Pacific Gas & Electric's reorganization suffered a setback at the hands of a U.S. bankruptcy judge.
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U.S. Bankruptcy Judge Dennis Montali ruled on Wednesday evening the California utility company doesn’t have the ability to solely control its reorganization, sending shares plunging to their lowest level since January.
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Montali said that a plan developed by bondholders, led by the hedge fund Elliott Management and supported by California citizens with claims against the utility for damage caused by the wildfire, should be considered.
"We are disappointed that the Bankruptcy Court has opened the door to consideration of a plan designed to unjustly enrich Elliott and the other ad hoc bondholders and seize control of PG&E at a substantial discount," PG&E said in a statement. "We are confident that our fully funded Plan of Reorganization, which will satisfy all wildfire claims in full while treating all stakeholders fairly and protecting customers, is the better solution for all constituencies and will be confirmed."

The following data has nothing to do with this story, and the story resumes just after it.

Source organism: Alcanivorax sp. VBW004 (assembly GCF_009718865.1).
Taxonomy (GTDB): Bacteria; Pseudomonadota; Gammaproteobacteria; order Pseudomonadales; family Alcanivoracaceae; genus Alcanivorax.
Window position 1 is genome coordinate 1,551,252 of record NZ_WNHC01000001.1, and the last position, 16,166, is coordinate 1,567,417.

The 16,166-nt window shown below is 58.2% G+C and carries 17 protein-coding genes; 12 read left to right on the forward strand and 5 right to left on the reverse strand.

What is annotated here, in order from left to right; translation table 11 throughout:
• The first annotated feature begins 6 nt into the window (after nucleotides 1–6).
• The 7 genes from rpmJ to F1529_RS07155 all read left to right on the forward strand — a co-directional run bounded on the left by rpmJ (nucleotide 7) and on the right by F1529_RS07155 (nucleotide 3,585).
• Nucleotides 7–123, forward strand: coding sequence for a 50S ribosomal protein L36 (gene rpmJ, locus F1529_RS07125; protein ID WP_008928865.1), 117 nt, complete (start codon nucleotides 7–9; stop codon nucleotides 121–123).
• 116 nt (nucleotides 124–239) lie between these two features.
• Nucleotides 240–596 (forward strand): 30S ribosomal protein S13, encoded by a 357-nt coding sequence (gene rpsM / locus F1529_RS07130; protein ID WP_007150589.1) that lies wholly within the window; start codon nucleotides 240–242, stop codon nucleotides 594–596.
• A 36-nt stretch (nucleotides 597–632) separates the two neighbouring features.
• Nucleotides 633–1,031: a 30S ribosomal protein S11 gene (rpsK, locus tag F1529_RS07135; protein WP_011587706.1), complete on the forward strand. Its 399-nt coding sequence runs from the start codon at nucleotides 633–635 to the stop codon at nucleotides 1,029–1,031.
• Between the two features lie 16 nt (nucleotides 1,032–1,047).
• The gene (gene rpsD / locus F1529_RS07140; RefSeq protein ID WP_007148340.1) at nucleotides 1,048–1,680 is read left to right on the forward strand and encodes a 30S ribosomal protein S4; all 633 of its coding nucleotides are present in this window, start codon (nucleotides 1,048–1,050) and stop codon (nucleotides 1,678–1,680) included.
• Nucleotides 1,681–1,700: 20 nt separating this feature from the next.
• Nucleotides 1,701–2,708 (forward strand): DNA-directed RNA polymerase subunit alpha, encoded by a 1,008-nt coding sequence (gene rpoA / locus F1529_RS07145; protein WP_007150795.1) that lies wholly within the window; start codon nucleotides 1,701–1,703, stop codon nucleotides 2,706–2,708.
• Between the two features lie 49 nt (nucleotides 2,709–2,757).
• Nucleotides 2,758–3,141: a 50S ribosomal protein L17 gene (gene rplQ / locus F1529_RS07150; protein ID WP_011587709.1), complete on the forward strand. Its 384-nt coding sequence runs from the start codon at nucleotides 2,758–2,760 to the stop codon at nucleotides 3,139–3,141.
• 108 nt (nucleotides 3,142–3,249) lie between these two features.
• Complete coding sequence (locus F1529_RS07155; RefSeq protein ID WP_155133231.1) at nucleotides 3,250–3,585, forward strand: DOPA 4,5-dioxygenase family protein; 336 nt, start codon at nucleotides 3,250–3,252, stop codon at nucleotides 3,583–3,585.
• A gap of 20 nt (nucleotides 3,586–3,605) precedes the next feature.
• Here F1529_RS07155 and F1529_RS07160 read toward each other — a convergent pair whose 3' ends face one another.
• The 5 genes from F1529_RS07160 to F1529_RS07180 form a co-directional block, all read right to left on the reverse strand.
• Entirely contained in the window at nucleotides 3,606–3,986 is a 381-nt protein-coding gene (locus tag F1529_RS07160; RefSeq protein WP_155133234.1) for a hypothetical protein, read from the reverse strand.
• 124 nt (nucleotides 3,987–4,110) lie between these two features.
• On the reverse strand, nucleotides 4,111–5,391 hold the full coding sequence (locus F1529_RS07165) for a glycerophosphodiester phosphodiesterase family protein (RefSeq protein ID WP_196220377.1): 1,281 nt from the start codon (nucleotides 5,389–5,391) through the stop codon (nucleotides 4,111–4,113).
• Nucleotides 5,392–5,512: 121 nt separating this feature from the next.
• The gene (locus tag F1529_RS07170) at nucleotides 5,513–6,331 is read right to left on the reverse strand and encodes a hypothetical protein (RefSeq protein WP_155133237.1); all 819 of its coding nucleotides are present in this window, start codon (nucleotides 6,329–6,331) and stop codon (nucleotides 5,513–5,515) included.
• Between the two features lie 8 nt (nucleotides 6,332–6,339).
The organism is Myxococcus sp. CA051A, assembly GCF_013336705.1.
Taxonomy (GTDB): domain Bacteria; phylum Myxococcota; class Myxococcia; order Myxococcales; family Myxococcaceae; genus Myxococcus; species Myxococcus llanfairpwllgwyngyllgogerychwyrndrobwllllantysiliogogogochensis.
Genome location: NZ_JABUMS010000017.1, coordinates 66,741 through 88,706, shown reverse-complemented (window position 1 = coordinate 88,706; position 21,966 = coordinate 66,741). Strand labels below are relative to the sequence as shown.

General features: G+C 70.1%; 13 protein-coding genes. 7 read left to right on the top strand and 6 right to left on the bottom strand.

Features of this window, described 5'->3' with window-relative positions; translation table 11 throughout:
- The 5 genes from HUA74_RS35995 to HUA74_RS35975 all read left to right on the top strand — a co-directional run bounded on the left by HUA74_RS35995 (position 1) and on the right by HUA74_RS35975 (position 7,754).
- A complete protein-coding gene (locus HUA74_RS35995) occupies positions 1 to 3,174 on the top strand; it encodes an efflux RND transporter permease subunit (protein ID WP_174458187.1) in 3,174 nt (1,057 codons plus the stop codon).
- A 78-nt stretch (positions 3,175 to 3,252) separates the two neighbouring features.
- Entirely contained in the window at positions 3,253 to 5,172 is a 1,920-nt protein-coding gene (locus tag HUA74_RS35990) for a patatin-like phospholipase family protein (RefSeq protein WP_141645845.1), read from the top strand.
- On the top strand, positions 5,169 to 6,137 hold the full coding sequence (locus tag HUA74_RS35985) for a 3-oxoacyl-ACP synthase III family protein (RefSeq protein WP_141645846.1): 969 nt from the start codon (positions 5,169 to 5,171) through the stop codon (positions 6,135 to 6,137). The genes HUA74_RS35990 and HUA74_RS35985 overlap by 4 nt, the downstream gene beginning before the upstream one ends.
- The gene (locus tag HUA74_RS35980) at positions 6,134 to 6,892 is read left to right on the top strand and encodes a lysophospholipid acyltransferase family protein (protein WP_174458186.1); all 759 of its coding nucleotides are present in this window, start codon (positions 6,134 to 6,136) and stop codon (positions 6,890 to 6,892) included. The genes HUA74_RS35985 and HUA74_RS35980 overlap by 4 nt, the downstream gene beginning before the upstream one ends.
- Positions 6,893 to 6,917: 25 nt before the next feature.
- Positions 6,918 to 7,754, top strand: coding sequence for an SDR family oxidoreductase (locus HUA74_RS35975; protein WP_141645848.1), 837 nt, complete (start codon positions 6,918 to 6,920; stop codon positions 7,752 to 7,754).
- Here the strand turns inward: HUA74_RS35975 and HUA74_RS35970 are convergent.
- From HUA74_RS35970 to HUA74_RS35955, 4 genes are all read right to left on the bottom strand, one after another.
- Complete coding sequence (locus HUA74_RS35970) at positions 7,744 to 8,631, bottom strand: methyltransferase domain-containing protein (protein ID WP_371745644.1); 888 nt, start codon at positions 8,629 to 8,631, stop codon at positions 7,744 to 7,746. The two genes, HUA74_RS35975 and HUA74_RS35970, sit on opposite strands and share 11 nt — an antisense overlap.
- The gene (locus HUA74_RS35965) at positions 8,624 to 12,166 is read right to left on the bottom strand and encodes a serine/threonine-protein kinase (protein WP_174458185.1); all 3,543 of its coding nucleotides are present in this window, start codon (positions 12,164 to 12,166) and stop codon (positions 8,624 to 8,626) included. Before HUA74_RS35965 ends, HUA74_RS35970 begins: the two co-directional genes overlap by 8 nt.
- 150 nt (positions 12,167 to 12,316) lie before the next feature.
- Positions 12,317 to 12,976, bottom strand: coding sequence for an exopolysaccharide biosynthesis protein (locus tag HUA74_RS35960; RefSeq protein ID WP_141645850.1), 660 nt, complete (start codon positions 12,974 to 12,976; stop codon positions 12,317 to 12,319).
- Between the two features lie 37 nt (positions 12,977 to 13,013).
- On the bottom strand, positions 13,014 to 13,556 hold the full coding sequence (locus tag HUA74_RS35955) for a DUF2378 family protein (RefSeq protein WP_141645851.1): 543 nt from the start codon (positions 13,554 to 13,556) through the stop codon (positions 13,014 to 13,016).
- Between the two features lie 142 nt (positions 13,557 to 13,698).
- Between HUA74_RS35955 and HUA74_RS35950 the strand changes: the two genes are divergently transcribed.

PG&E in January filed for Chapter 11 bankruptcy protection due to liabilities stemming from wildfires in Northern California in 2017 and 2018.
Montali’s ruling comes as PG&E began shutting off power to 800,000 customers in northern and central California in an effort to avert more wildfires. About 2 million Californians in total will be impacted by the blackouts.
PG&E shares have lost more than 75 percent of their value since Nov. 8, when the Camp Fire, the deadliest and most destructive wildfire in California history broke out. The California Department of Forestry and Fire Protection found that PG&E was responsible for that wildfire, and others. Last month, the utility reached an $11 billion settlement for claims tied to the 2017 and 2018 wildfires.
PG&E has not yet announced a date for its third-quarter earnings release.